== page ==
Breeze Airways to target domestic leisure travel market in first flights
Breeze Airways is about to take off. The new low-cost airline will operate its first flights on May 27.
Why it matters: The airline sprang to life just in time to take advantage of historic pandemic-induced dislocations in the air travel market.
- Used planes are abundant and cheap, and there's a labor pool to pick from after pilots and other workers lost their jobs at bigger airlines, the AP reports.
- Flight volumes are beginning to bounce back, thanks to domestic leisure travel — Breeze's target market.
One unusual pitch: “We created Breeze as a new airline merging technology with kindness,” says founder David Neeleman.
- Breeze will even offer KIND bars in-flight (Utz products, too).
Details: Neeleman is a prolific founder of airlines, having previously started JetBlue, Brazil’s Azul, Canada’s WestJet, and Morris Air (acquired in the '90s by Southwest).
- By July, Breeze aims to be flying nonstop routes out of 16 U.S. airports, targeting smaller cities where major airlines have cut back.
Of note: Low-cost carrier Avelo Airlines also launched this spring, serving a handful of destinations on the West Coast.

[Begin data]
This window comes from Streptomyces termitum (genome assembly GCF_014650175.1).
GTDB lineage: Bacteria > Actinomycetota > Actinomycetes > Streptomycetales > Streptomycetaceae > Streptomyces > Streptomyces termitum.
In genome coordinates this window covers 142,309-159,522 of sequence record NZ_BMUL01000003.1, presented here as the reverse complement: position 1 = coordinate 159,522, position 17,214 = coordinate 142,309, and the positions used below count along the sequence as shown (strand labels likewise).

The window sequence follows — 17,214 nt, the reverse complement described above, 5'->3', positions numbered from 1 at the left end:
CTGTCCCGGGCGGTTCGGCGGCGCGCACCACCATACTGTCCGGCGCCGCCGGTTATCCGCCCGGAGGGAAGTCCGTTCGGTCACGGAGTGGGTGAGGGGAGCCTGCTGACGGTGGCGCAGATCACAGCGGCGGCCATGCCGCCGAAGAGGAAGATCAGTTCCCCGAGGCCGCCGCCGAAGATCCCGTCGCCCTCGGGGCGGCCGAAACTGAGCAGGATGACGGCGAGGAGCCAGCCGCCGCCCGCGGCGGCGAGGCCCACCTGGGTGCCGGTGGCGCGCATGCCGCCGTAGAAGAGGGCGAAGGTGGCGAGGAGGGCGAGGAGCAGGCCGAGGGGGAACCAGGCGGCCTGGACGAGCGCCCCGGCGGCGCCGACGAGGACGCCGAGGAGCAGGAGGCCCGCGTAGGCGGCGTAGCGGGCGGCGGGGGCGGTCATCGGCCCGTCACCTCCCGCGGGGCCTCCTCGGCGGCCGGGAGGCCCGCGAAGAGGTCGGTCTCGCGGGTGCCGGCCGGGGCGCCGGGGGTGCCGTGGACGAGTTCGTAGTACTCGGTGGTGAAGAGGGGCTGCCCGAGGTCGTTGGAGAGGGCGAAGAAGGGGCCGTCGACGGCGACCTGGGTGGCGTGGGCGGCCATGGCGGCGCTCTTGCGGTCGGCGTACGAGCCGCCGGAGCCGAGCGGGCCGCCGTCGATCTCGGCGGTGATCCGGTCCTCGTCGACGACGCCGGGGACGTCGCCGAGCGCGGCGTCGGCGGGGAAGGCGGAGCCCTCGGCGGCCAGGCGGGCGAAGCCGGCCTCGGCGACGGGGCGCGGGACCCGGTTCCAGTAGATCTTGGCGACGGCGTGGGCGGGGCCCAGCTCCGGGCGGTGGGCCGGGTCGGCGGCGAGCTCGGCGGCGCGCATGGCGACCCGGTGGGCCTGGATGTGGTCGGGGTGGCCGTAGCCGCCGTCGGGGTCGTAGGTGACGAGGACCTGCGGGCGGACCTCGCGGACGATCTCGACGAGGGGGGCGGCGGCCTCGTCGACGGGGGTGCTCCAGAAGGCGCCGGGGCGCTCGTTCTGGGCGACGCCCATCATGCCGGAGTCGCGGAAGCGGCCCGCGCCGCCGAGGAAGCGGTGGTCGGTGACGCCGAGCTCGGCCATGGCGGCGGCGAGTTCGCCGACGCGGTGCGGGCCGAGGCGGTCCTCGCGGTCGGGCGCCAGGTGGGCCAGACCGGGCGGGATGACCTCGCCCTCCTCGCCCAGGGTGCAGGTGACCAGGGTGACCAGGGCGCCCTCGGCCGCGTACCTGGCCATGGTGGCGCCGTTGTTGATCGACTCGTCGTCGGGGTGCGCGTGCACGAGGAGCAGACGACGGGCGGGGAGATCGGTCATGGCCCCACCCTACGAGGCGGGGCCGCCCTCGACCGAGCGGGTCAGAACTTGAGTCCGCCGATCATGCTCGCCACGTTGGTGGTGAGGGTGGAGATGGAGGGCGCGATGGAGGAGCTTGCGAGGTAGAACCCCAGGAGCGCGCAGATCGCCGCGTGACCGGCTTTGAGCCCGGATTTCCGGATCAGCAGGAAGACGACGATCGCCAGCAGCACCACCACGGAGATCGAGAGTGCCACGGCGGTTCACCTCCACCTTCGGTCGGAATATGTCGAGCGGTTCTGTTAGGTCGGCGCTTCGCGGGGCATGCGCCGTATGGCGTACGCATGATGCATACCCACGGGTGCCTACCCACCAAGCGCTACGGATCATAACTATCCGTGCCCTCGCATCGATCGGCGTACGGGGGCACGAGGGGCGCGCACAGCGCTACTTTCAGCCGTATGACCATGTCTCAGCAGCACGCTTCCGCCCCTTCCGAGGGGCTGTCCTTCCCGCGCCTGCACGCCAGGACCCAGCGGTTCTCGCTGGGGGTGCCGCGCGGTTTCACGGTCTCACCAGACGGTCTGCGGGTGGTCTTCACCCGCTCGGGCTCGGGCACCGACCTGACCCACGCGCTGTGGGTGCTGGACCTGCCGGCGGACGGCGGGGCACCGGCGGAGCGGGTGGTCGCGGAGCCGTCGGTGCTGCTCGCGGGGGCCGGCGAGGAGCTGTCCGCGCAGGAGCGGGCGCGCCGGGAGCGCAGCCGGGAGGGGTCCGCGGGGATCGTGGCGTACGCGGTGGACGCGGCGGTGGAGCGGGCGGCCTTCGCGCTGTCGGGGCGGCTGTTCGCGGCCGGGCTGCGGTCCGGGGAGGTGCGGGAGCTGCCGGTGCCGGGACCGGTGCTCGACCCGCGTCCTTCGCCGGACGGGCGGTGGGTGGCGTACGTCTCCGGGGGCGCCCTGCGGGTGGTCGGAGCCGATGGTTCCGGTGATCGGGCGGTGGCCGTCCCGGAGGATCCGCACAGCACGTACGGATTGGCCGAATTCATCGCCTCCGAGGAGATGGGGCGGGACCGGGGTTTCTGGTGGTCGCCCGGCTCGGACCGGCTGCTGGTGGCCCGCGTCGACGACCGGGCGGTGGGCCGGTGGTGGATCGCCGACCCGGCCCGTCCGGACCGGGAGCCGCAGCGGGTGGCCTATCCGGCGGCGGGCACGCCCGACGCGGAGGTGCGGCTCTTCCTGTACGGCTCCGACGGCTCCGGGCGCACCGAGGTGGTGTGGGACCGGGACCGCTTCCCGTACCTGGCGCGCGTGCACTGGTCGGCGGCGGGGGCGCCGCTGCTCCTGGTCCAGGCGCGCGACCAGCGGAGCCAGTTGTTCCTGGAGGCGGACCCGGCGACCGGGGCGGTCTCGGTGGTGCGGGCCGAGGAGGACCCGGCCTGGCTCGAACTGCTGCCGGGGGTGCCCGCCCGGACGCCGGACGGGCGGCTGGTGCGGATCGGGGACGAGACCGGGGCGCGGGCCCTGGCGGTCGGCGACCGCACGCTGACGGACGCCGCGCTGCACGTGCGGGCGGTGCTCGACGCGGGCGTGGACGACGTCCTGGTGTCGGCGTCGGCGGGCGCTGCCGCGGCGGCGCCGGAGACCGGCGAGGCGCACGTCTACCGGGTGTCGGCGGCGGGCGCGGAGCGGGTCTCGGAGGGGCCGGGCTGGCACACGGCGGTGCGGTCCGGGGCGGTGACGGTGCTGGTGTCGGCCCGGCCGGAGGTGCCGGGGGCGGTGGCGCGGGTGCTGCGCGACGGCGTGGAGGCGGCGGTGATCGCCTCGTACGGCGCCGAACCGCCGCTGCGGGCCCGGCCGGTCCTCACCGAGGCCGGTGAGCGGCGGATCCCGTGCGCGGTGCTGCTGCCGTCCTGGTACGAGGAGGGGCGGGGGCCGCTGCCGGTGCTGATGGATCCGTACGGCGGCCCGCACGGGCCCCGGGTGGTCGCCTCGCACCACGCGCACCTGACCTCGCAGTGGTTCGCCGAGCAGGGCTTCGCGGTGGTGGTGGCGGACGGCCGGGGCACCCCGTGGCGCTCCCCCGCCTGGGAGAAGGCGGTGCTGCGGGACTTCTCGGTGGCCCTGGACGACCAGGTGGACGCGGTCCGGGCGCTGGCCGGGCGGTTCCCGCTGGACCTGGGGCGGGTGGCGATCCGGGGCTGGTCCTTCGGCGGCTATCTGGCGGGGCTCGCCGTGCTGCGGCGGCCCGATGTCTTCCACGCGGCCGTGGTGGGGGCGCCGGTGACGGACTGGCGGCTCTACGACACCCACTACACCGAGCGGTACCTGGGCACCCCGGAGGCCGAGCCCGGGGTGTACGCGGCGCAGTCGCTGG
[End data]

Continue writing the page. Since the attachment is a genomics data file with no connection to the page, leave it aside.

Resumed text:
Our thought bubble: Out of the gate, Breeze is filling a gap for services legacy carriers aren't currently providing. But it could still eat away at the incumbents' sales on the margins — especially by helping customers skip those annoying layover flights to mid-size cities.
- This while Delta, American Airlines and United Airlines operate under the weight of the tens of billions in additional debt they borrowed to stay afloat during the pandemic.
What to watch: Breeze is just getting started. "There are so many city pairs needing nonstop service around the country, we have a further 100 cities under consideration," according to Neeleman.